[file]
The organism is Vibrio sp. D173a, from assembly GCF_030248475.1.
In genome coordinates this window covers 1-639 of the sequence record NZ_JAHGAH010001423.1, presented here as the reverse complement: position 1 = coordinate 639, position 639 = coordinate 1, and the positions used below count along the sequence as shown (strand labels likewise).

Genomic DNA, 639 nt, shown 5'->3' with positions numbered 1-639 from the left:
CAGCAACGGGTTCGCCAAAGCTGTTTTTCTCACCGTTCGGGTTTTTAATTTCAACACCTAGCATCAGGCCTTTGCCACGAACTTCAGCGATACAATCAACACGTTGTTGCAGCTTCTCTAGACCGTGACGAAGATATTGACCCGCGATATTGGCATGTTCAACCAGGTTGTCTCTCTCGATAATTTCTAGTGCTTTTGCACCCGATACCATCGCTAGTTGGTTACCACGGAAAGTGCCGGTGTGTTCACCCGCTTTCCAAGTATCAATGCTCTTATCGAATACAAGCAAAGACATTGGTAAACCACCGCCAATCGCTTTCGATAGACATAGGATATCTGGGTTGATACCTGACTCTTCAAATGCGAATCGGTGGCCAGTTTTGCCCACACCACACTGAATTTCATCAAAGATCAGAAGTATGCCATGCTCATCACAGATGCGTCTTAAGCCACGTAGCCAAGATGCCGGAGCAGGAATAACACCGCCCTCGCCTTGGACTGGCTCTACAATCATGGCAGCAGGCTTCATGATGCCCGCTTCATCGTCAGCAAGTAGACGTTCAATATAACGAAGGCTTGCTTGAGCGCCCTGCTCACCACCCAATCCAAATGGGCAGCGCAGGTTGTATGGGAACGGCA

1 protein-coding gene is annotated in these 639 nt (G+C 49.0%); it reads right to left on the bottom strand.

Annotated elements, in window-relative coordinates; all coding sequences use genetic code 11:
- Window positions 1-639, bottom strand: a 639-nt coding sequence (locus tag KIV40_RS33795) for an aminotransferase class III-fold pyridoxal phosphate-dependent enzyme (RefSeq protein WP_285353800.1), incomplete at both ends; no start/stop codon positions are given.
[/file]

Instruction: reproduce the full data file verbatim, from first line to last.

The organism is Vibrio sp. D173a, from assembly GCF_030248475.1.
In genome coordinates this window covers 1-639 of the sequence record NZ_JAHGAH010001423.1, presented here as the reverse complement: position 1 = coordinate 639, position 639 = coordinate 1, and the positions used below count along the sequence as shown (strand labels likewise).

Genomic DNA, 639 nt, shown 5'->3' with positions numbered 1-639 from the left:
CAGCAACGGGTTCGCCAAAGCTGTTTTTCTCACCGTTCGGGTTTTTAATTTCAACACCTAGCATCAGGCCTTTGCCACGAACTTCAGCGATACAATCAACACGTTGTTGCAGCTTCTCTAGACCGTGACGAAGATATTGACCCGCGATATTGGCATGTTCAACCAGGTTGTCTCTCTCGATAATTTCTAGTGCTTTTGCACCCGATACCATCGCTAGTTGGTTACCACGGAAAGTGCCGGTGTGTTCACCCGCTTTCCAAGTATCAATGCTCTTATCGAATACAAGCAAAGACATTGGTAAACCACCGCCAATCGCTTTCGATAGACATAGGATATCTGGGTTGATACCTGACTCTTCAAATGCGAATCGGTGGCCAGTTTTGCCCACACCACACTGAATTTCATCAAAGATCAGAAGTATGCCATGCTCATCACAGATGCGTCTTAAGCCACGTAGCCAAGATGCCGGAGCAGGAATAACACCGCCCTCGCCTTGGACTGGCTCTACAATCATGGCAGCAGGCTTCATGATGCCCGCTTCATCGTCAGCAAGTAGACGTTCAATATAACGAAGGCTTGCTTGAGCGCCCTGCTCACCACCCAATCCAAATGGGCAGCGCAGGTTGTATGGGAACGGCA

1 protein-coding gene is annotated in these 639 nt (G+C 49.0%); it reads right to left on the bottom strand.

Annotated elements, in window-relative coordinates; all coding sequences use genetic code 11:
- Window positions 1-639, bottom strand: a 639-nt coding sequence (locus tag KIV40_RS33795) for an aminotransferase class III-fold pyridoxal phosphate-dependent enzyme (RefSeq protein WP_285353800.1), incomplete at both ends; no start/stop codon positions are given.